Jewish Words of Comfort
Judaism helps provide the words to comfort mourners.
In English, "grief" has no singular, no plural, only a comprehensive sense. Similarly, the Hebrew word for grief, "avel," is a comprehensive term. So, too, is "hefsed" (loss)—we speak of hefsed merubah (great loss) and hefsed mu'at (minor loss), but not in the singular or plural as such. On the other hand, "nehamah" (consolation) has a ready plural--"tanhumim" (many consolations).
Thus, centuries of Jewish usage, expressed in the common forms of daily language, shine a light on the significant contrast between accumulated grief and separate consolations. This linguistic insight into Judaism teaches two counterintuitive truths: First, all mourners, no matter how diverse their losses, share a common sadness, forming a communal net of sorrow, although each is unique. And yet a single mourner's particular experiences of grief form a personal net of troubles, shared by no one else.
Jewish tradition, in its Ashkenazic and Sephardic formulas, requires that this special Hebrew phrase be spoken because it incorporates a fundamental tenet of Judaism: We are the concerns of God, not only as unique individuals but also as one among many others who are suffering and who must always be included. In fact, an oft-repeated teaching of Judaism is that God heals us only if we first ask God to help others.
This is particularly true when we turn to God not to seek comfort for a personal loss, but for the survival of Zion and Jerusalem. That is why, when extending God's blessing to sick people, we mention "she'ar holei Yisra'el" (those others in Israel who are sick). We affirm that God is concerned not only with individuals but also with the whole community of Israel.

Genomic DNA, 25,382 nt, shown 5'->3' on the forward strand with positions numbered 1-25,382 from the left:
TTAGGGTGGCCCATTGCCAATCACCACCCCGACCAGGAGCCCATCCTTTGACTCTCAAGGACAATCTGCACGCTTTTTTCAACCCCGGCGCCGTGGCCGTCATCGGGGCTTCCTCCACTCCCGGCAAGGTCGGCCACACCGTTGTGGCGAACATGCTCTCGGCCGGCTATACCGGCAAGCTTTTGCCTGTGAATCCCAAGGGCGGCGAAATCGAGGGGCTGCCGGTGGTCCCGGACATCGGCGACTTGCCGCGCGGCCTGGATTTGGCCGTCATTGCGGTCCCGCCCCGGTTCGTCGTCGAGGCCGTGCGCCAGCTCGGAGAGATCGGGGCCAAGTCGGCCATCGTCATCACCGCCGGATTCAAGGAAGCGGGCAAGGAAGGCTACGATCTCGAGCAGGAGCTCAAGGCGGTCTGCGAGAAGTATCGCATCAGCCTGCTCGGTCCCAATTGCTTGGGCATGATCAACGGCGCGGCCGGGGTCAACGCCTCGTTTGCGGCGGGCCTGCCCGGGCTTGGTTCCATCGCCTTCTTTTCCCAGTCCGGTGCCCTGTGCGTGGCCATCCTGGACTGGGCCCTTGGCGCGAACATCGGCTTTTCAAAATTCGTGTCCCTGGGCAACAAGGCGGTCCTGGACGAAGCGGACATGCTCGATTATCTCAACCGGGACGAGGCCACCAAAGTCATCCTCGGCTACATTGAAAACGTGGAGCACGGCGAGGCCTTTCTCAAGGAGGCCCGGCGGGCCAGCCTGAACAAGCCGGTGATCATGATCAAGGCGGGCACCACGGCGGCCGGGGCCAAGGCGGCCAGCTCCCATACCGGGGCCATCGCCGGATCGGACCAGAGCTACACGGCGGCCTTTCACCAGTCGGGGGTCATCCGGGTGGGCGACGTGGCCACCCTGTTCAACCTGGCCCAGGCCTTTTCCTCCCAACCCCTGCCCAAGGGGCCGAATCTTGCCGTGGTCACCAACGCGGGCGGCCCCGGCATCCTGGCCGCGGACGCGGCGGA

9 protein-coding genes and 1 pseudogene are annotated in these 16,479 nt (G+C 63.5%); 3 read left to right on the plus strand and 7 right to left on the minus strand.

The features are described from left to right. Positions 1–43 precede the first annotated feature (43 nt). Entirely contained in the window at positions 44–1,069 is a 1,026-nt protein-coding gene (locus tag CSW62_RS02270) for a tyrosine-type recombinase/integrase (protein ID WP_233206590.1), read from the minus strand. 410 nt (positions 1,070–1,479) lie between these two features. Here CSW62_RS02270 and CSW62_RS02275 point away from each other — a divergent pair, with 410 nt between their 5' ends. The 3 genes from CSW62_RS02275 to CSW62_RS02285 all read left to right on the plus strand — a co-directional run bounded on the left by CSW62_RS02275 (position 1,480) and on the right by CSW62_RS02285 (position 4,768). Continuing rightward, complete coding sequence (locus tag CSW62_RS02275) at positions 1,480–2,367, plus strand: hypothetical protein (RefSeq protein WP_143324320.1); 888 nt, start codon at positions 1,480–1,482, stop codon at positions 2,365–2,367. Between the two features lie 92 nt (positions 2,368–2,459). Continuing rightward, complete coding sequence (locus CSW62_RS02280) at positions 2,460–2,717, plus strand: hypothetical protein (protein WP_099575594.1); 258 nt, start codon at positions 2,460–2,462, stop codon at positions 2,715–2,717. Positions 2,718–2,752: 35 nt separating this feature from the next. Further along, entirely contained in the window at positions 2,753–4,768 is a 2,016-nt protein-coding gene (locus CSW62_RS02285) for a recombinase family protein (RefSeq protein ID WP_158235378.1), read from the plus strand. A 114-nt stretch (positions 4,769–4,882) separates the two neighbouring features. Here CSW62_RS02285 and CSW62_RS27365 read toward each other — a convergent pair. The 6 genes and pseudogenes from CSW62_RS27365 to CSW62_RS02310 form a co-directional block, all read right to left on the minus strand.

God is at once the public God of the People Israel and also the God of persons, of Abraham and of Isaac and of Jacob, as we recite in every religious service. The French Catholic philosopher Blaise Pascal, one of the keenest minds of the 17th century, had this phrase sewn into his coat lining--"I believe in the God of Abram, Isaac, and Jacob, not of the philosophers nor of the wise"--because it reflected his closest personal belief in a personal God and because he wanted to guarantee that it went wherever he went....
The Most Consoling Words
Probably the most consoling words I have ever heard are these: "Tell me what your loved one was really like." The dialogue between mourners and consolers during shiva is not designed to distract the bereaved but to encourage the mourner to speak of the deceased--of his or her qualities, hopes, even foibles--and, of course, not to criticize the dead who cannot respond. Far from recalling the anguish of the loss, it gives those who are bereaved the opportunity to recall memories and to express theft grief aloud.
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